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Know What Special Permission Numbers Are

September 30, 2011

26 Comments

So there might be a class that you really wanted to get or need to take and it’s closed. This happens to a lot of people, where you’ll need to get into a class and there will be no more openings. This is where what’s called a special permission number comes in. A special permission number is this specific 6-digit number that you can put into webreg in order to reserve you a spot in the class. Everyone gets a different one, and there are only so many that a professor can give out. There are 2 main ways that you can go about obtaining a special permission number:

1. Email the department of the class you wanna get into and they might give you one.

2. Go to the class on the first day it’s held, and talk to the professor AFTER class is over. That’s probably the most common way. You have to go the first day of class and ask in person though; that way, they’re more likely to give it to you.

Now be forwarned. Not all classes will have special permission numbers, or sometimes they’ll have been given out by the time you ask. I got lucky twice last semester because my quantitative methods and sociology lectures were both filled. Quant didn’t give out special permission #’s and my sociology professor gave out all of them the first lecture. The reason I got lucky is because I woke up early one morning, logged onto webreg and both classes were open, so I easily joined them without a number. If you can’t get a number, make sure you check webreg every day, multiple times a day. A class CAN open up when you least expect it, so make sure you check for it.

To sum it up: Know what a special permission number is before classes start so that if there’s a class you wanted/needed, you know another way of getting it.

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Don’t Expect to Get All The Classes You Chose on APA Day

September 30, 2011

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On APA day, you chose certain classes that you wanted to take. Just know that you might not end up with those classes. There are certain classes that are very popular and are only offered until they’re closed, so some people might get the classes, others may not. Don’t freak out if you don’t get the classes you want and you get ones that you really didn’t because come add/drop period, you can always try to add what you want. After being totally discouraged and scribbling classes I had no idea about, I didn’t get a class or two that I put on my paper at APA day. So don’t worry about it if you don’t, because even if you can’t get it online once classes start, you can always take it 2nd semester.

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Don’t Schedule Consecutive Classes on Different Campuses

September 30, 2011

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It sucks being a 1st semester freshmen because you don’t get much choice as to when your classes are scheduled. I will say this though, if you have a class that ends at… 5:15 on Douglass and another that starts at 5:40 on Livingston, I’d see how it is getting to that class, and if you can’t handle it, try to switch your section during add/drop period. Take it from me, it SUCKS rushing to class. My quant class ended at 6:20 on Busch and I’d have to rush back, catch a second bus, go to my dorm, get changed for my dance class, and walk to my 7:15 dance class. Now it seems like a good amount of time, but I used all my absences at dance the first month because it sucked rushing to class. Of course I had to stick it out the rest of the semester, but it was awful sometimes. So 2nd semester especially when you’re picking your classes, try not to make your classes too close together. Spread them out and give yourself some time to get yourself together before going to your next class. It helps if you have the ability to do so.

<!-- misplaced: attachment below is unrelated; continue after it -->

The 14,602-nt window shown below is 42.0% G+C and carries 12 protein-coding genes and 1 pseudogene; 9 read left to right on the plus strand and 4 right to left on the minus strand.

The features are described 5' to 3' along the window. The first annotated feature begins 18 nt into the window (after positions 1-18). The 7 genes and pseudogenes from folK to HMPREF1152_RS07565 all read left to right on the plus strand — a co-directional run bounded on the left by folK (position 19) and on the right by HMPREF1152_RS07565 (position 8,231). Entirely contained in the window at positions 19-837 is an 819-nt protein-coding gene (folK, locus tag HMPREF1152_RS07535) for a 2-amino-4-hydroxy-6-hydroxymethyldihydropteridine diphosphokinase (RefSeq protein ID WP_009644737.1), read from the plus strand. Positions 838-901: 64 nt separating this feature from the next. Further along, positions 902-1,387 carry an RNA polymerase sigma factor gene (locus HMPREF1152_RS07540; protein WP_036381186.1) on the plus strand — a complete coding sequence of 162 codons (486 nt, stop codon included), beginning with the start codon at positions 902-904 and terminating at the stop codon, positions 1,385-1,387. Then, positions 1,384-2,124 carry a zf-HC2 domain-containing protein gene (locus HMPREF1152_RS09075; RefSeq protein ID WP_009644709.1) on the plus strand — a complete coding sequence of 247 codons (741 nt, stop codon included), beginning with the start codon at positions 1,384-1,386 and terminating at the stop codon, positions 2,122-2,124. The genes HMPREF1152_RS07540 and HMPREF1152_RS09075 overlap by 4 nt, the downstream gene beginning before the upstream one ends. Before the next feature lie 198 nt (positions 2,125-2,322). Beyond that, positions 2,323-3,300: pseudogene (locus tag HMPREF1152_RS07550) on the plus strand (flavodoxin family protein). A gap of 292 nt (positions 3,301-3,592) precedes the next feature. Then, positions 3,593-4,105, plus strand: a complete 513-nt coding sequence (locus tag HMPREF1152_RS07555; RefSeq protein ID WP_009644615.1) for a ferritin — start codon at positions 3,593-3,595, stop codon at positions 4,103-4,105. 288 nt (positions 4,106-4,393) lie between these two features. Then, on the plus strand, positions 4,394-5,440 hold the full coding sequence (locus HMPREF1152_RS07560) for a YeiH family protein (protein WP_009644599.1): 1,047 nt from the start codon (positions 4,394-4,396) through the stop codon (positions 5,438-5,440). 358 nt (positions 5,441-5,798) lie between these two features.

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Make sure you have over 12 DEGREE Credits

September 29, 2011

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I don’t want you guys to screw yourself like I did on registration night. I was in elementary algebra 1st semester and I had 14 credits; however, that class is a E-credit course, meaning those 3 credits don’t count toward earning your degree, just as being a full-time student at the university. So I knew this, but I didn’t full realize what it meant, so come Fall 2011 registration, I thought I was gonna register with 12+ credits, but those credits you register with are degree credits only, so I had to wait until the next day. I was so angry, like I had not been that angry in a long, long time. I kept thinking, “Well damn, if they count the credits toward getting financial aid and what not, why can’t it count for registering?” Well, it doesn’t. So if you’re taking elem/int. algebra next semester, make sure if you don’t count that class, you have over 12 degree credits. Even if that means dropping a 3 credit class for a 4 credit or taking a Byrne Seminar/FIGS for 1 credit, do it. It’ll make all the difference when you’re registering for Fall classes.
BTW, no, when you’re registering for Spring 2012, it doesn’t factor in your 1st semester credits, and same goes for Fall, doesn’t factor in your 2nd semester along with your 1st.

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Registration, Webreg, and other Academic Things

September 29, 2011

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These are a few things specific to the university that you should remember as far as registration/academics:

Add/drop